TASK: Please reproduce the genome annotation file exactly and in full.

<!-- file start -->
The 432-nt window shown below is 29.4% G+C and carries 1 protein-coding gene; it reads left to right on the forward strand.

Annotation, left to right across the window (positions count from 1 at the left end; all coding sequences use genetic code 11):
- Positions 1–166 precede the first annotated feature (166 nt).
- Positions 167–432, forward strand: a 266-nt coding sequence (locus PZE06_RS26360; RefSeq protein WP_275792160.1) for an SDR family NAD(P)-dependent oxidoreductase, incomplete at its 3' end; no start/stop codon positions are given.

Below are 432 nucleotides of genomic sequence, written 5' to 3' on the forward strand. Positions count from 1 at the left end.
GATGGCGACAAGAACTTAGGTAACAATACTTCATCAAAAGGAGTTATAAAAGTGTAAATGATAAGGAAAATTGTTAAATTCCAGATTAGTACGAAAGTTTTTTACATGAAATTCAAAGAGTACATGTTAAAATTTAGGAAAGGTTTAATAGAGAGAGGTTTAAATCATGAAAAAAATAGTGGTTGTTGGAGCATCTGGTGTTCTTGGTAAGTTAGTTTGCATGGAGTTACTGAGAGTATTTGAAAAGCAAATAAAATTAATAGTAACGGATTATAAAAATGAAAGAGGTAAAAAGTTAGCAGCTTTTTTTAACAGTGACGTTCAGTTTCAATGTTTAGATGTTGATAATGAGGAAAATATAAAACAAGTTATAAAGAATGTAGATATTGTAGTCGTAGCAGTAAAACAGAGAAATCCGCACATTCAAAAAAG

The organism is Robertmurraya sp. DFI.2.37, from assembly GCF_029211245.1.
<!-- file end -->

The 432-nt window shown below is 29.4% G+C and carries 1 protein-coding gene; it reads left to right on the forward strand.

Annotation, left to right across the window (positions count from 1 at the left end; all coding sequences use genetic code 11):
- Positions 1–166 precede the first annotated feature (166 nt).
- Positions 167–432, forward strand: a 266-nt coding sequence (locus PZE06_RS26360; RefSeq protein WP_275792160.1) for an SDR family NAD(P)-dependent oxidoreductase, incomplete at its 3' end; no start/stop codon positions are given.

Below are 432 nucleotides of genomic sequence, written 5' to 3' on the forward strand. Positions count from 1 at the left end.
GATGGCGACAAGAACTTAGGTAACAATACTTCATCAAAAGGAGTTATAAAAGTGTAAATGATAAGGAAAATTGTTAAATTCCAGATTAGTACGAAAGTTTTTTACATGAAATTCAAAGAGTACATGTTAAAATTTAGGAAAGGTTTAATAGAGAGAGGTTTAAATCATGAAAAAAATAGTGGTTGTTGGAGCATCTGGTGTTCTTGGTAAGTTAGTTTGCATGGAGTTACTGAGAGTATTTGAAAAGCAAATAAAATTAATAGTAACGGATTATAAAAATGAAAGAGGTAAAAAGTTAGCAGCTTTTTTTAACAGTGACGTTCAGTTTCAATGTTTAGATGTTGATAATGAGGAAAATATAAAACAAGTTATAAAGAATGTAGATATTGTAGTCGTAGCAGTAAAACAGAGAAATCCGCACATTCAAAAAAG

The organism is Robertmurraya sp. DFI.2.37, from assembly GCF_029211245.1.